While this example may be further explained by Social Dominance Theory (SDT), facets of the theory can be addressed with SIT. For example, minority groups can use their status to strengthen their community and influence the dominant ingroup to help their less dominant outgroup. SIT does not explain the notion of what Jost et al. mention as a “prevalence of outgroup favoritism among members of low-status groups” (2004: 881). For example, the powerful dialogue surrounding the Black Lives Matter movement and police brutality has garnered support from groups with high-status and power structures among white communities. Showing Up for Racial Justice is an American organization that encourages white individuals and groups to become allies to black individuals and communities. While this demonstrates both the influence subordinate groups have to superordinate ones, and the consideration that high-status to balance power dynamics between communities, it further exemplifies how subordinate groups (i.e. black individuals) attempt to solidify their identity in the face of subjugation (i.e. white racist individuals), despite the negative representations drawn from voyeuristic oppression.

CONCLUSION

The examples of which subordinate groups maintain their group identity, despite potential negative perceptions from the superordinate ones, are not always possible. Voyeuristic oppression perhaps can shed light on why some ethno-racial outgroups are unable to maintain a positive identity within the dominant ingroup, which is not addressed in Social Identity Theory. It may also be observed as extremely problematic in that while identity creation can be fluid and malleable in some respects, group self-categorization and representation may only be supported when it is accepted among the superordinate group. Of course, this cannot be the case, as numerous historical examples defeats this conception, including the peaceful co-existence of Arab Jews, Arab Christians and Arab Muslim in Palestine prior to World War II. Conversely, however, the use of voyeuristic oppression presently threatens Palestine and Israel’s current conflict as it relates to colonial empowerment.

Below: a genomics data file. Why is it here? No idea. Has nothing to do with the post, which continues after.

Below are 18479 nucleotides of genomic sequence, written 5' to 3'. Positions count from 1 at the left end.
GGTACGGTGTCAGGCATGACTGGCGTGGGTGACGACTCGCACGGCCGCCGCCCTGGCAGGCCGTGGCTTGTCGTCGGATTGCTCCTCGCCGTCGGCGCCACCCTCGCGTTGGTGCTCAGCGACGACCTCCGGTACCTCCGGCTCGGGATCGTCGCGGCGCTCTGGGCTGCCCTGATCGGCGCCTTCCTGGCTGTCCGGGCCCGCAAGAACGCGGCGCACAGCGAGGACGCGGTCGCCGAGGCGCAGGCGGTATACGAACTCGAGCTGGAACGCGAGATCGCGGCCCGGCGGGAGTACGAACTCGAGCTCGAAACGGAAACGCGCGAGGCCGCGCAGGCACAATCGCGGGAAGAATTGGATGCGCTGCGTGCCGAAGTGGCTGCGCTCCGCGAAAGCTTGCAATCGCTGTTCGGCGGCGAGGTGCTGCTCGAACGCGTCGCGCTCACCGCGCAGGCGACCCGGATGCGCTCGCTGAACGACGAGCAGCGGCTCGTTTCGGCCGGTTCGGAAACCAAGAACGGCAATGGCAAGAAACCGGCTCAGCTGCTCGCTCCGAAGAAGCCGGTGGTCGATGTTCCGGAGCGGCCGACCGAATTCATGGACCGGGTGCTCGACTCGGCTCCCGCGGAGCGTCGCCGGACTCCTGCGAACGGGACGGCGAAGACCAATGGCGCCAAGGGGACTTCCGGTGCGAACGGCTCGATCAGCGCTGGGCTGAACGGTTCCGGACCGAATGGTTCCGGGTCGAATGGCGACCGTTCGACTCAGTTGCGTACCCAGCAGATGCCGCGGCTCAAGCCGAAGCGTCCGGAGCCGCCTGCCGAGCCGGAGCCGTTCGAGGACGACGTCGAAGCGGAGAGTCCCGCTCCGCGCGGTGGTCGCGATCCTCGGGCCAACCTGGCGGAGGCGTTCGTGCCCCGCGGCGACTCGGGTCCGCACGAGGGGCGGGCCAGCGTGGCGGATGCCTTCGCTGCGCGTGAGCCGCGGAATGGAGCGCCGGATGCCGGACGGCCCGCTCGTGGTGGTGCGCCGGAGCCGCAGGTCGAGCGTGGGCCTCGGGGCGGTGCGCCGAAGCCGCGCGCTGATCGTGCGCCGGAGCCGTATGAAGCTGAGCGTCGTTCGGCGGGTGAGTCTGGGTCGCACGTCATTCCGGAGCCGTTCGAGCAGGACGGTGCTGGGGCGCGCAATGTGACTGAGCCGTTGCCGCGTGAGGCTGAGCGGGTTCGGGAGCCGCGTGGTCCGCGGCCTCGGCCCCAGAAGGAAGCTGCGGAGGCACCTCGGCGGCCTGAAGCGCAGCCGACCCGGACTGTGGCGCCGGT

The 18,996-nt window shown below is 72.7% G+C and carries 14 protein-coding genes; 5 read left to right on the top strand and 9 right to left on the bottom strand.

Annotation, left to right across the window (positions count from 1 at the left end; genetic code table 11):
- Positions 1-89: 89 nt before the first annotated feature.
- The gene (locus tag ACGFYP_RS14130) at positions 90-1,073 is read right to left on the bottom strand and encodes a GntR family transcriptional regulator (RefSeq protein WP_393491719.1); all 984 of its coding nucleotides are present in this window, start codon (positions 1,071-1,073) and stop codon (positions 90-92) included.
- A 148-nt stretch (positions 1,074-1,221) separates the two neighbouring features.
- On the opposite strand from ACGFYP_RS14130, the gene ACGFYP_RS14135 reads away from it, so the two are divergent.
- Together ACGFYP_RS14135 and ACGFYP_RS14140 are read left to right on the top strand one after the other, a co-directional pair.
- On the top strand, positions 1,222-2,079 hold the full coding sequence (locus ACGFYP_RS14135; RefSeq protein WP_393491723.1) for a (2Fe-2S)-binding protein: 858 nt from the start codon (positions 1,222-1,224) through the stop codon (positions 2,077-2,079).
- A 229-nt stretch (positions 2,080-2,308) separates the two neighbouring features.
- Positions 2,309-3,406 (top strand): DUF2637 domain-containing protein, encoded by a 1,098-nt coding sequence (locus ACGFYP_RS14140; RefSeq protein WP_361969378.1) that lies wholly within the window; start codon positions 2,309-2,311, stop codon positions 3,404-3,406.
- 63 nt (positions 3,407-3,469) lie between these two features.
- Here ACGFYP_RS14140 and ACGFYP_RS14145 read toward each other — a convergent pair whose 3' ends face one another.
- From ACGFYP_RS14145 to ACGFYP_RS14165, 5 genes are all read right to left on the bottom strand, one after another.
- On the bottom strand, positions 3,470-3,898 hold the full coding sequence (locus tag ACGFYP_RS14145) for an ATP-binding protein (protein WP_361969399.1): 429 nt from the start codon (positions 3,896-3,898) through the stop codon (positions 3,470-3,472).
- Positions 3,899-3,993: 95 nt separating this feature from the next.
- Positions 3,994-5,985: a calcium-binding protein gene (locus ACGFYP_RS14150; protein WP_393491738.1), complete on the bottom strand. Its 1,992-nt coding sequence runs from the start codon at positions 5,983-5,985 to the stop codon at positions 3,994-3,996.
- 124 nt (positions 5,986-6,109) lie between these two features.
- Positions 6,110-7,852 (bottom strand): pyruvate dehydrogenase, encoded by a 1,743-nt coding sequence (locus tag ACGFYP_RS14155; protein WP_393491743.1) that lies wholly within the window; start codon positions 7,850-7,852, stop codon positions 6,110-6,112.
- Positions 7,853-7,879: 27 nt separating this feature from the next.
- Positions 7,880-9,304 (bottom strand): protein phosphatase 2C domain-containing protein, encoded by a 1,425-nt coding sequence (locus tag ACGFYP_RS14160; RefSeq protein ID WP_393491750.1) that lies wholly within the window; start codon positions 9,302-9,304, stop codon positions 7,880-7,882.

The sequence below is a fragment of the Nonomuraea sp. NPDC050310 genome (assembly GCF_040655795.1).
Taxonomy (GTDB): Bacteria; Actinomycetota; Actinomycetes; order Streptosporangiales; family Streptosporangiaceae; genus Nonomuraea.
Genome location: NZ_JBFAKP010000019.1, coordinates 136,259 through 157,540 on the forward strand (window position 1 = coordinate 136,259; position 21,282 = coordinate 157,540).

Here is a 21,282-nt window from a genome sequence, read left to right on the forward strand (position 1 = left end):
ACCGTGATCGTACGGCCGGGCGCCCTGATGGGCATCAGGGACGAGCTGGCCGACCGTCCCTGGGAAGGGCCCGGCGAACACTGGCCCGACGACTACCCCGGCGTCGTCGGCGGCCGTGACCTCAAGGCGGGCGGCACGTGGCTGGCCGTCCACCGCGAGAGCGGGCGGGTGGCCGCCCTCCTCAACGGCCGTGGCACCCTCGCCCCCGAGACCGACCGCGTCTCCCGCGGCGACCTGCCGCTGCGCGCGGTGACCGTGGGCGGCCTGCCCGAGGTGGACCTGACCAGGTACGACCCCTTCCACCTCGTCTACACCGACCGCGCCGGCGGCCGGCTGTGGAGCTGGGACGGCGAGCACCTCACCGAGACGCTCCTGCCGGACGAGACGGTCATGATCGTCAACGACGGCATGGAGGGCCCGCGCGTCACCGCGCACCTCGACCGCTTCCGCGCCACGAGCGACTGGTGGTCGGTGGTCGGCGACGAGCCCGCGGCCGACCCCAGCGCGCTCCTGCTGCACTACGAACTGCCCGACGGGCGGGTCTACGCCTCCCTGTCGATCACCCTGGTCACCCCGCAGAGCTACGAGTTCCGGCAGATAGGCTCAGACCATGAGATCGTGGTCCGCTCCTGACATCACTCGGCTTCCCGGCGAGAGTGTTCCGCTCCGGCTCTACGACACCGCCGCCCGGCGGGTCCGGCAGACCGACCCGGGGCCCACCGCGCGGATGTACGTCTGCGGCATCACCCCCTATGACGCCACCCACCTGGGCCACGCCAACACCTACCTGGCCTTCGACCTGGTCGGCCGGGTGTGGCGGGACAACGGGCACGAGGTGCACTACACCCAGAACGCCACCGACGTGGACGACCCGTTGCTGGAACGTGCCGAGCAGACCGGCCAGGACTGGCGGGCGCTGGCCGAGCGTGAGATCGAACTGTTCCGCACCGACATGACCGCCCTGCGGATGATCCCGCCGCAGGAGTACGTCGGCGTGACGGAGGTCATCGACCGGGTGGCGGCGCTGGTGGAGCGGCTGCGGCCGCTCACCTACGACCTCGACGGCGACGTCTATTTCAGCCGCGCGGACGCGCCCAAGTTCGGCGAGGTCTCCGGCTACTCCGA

Despite some ethno-racialized subgroups wanting to seek a positive identity within a more dominant group, it is not always applicable to subgroups who wish to preserve their cultural identities despite its negative interpretation from a third-party gaze. Outgroups are willing to pursue what may appear to be a negative identity to uphold their own personal beliefs as individuals and group representation. While this paper briefly addresses the use of semiotic mediation and the importance of a mutual understanding between intergroup differences, perhaps this aspect should be considered as advocacy for more open and frequent intergroup dialogue, as opposed to mere symbolic representation of one’s group identity. As it relates to SIT, intergroup dynamics are strengthened by an inclusion of understanding for both self-presentation of identity and the gaze of others, how these are interpreted as they are intended to or not, and either granting or denying them the right to be included or excluded.